1. One (or both) of the antennae is moving due to that it is placed on a boat or something similar. In these cases, it could be wise to set up two or more clients on different heights and configure the system in a multipoint fashion to increase the stability.

Tip 1: Tidal waves don’t just follow a 24-hour cycle. They also vary in height based on the position of the moon and sun so the actual height of a high wave is different each day during a month. By using Repeatits free cloud service, you can easily monitor the trends for your links and correlate the link performance and RSSI figures with the tidal wave information.

Tip 2: Unless you really need bandwidth, use a Trinity 323 configured at a 20MHz spectrum bandwidth (rather than 40MHz) and enable the Packet Heal functionality but setting the “Always buffer” parameter to Yes and change the “Reordering level” parameter to High in the Trinity radio’s web GUI configuration tab. This will improve TCP level stability if you have packet errors as additional error correction is added on top of the normal radio layer error correction.

The power consumption depends on the Trinity model. Please refer to the data sheet of each product where these values can be found. You find the data sheets here: http://www.repeatit.se/products/trinity/

802.1Q and 802.1p are both supported (we prioritize on 802.1p or on DSCP and 802.1p is overriding any IPTOS settings)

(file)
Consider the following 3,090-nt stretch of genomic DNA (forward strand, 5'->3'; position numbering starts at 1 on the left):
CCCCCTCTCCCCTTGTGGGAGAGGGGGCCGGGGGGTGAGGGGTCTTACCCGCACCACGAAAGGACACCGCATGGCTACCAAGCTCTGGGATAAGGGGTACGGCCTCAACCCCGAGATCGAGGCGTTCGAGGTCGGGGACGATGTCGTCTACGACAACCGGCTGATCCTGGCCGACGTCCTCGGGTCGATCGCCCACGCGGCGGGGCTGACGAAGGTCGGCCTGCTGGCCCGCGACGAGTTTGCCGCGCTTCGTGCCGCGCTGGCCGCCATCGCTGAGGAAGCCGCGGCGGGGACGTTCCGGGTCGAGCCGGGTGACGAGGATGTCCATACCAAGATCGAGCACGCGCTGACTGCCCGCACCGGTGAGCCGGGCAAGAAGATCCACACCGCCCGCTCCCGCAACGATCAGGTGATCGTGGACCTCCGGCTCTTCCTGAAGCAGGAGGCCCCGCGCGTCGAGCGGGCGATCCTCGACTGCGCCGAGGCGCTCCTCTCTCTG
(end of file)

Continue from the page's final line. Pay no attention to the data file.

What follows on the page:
VLAN ID is supported

802.1D is not supported (Spanning Tree is not implemented)

Trinity links support QinQ transparently, but do not tag/untag double tagging. This means packets are sent through but the Trinity nodes do not do any VLAN handling or QoS priority handling of the secondary tag in the client as of today.

Trinity clients support trunk (up to 10 trunk VLANs allowed in/out). One VLAN can be configured as “access VLAN”. It is also possible to configure a mix of trunked and a mixed VLAN. So yes, all of these are supported.

Regardless if you have lost connectivity by simply forgetting the IP address of a node or accidently set the wrong management VLAN, the Repeatit Restore To Default (RTD) utility can be used. The tool can be downloaded on this link (where you also find instructions on how to use it): http://www.repeatit.se/product-support/utilities/


Please refer to the link budgetizer tool here: http://www.repeatit.se/tools/link-budgetizer

No, this is currently not possible.

Node upgrade is explained in the manual. You find the manuals by clicking on the right product here and then select “documentation”: http://www.repeatit.se/product-support/


The latest firmware for Trinity nodes can be downloaded here (find the “latest firmware” section on the right hand side): http://www.repeatit.se/product-support/trinity/

On the client side you normally go for the SU units that are more cost effective. In Repeatit’s case this means that you get an integrated 30 degree antenna. The clients use this antenna to get a good mix of:

  • Radio performance (good signal strength over long range).
  • Low injected interference and noise in concurrent systems in the vicinity that might operate on the same channel.